To chat or not to chat, that is the question

Jason Fried has a great article about group chat software:

What we’ve learned is that group chat used sparingly in a few very specific situations makes a lot of sense. What makes a lot less sense is chat as the primary, default method of communication inside an organization. A slice, yes. The whole pie, no. All sorts of eventual bad happens when a company begins thinking one-line-at-a-time most of the time.

We’ve also seen strong evidence that the method and manner in which you choose to communicate has a major influence on how people feel at work. Frazzled, exhausted, and anxious? Or calm, cool, and collected? These aren’t just states of mind, they are conditions caused by the kinds of tools we use, and the kinds of behaviors those tools encourage.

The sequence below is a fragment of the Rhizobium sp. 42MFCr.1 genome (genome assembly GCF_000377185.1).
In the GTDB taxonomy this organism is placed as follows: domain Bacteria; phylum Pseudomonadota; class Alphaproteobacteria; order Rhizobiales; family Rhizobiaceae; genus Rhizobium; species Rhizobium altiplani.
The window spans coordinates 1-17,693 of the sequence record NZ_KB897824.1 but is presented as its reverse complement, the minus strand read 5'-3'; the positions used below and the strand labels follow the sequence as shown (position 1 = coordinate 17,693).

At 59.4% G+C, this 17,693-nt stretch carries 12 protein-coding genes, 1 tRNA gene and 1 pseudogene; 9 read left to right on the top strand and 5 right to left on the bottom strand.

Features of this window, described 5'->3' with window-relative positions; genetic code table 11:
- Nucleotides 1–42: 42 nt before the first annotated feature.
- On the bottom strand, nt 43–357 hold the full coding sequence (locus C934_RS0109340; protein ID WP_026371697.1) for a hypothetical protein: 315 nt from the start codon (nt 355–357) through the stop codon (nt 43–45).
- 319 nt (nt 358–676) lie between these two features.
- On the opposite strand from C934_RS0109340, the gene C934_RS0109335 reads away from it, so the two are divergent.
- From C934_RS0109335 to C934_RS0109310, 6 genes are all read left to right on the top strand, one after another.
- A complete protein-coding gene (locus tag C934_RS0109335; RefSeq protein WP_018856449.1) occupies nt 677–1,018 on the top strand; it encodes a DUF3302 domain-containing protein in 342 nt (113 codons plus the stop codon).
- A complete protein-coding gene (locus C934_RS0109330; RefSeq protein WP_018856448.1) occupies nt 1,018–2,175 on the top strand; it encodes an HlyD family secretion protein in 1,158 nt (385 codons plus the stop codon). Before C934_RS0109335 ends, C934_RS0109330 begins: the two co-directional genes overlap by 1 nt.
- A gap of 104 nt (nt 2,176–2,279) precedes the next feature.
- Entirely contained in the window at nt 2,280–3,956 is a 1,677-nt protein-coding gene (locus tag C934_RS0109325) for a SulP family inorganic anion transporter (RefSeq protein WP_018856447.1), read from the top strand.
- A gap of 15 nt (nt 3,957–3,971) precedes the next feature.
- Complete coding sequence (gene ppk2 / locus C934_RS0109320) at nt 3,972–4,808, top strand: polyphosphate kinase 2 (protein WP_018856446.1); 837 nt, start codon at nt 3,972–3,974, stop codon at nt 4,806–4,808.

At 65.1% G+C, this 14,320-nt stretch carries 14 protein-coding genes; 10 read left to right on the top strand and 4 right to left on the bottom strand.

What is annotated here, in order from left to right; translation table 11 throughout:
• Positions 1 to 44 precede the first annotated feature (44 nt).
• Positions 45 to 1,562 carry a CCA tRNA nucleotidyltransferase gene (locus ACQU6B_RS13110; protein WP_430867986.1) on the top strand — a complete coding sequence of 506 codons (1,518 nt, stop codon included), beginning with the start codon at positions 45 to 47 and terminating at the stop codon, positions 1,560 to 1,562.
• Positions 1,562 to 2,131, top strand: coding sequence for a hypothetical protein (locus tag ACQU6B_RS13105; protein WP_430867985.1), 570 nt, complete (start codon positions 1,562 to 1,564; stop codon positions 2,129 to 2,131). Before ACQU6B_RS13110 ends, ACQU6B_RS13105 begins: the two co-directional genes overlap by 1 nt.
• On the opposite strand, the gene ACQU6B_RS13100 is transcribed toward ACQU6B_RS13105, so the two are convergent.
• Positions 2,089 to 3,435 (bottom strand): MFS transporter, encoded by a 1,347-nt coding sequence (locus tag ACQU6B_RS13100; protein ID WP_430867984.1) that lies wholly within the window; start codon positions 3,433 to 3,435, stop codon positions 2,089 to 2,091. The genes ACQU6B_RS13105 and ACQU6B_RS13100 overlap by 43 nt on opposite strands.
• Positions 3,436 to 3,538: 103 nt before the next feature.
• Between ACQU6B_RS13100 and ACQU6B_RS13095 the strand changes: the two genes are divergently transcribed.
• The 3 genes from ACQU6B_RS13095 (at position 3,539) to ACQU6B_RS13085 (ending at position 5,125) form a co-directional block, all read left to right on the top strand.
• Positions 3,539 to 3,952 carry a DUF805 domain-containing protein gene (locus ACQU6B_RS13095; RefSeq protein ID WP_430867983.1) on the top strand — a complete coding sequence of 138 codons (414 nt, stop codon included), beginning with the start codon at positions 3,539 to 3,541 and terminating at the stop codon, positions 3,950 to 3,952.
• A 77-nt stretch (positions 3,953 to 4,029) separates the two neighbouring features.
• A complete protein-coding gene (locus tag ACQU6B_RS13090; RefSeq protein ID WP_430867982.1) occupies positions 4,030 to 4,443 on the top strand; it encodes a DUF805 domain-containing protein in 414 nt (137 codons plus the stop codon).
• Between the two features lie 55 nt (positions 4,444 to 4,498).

Based on these discoveries, I’ve put together a list of the positive and negative impacts of group chat on an organization. If you’ve gone chat-first, or you’re considering heading down that path, I encourage you to review and consider these impacts on your own organization.

An absolute must-read if your company is considering using Slack, HipChat or Skype for business. We've been using Skype internally for as far as I can remember at XWiki. I couldn't see us running a distributed company without it, but the associated cognitive costs are real and should not be underestimated.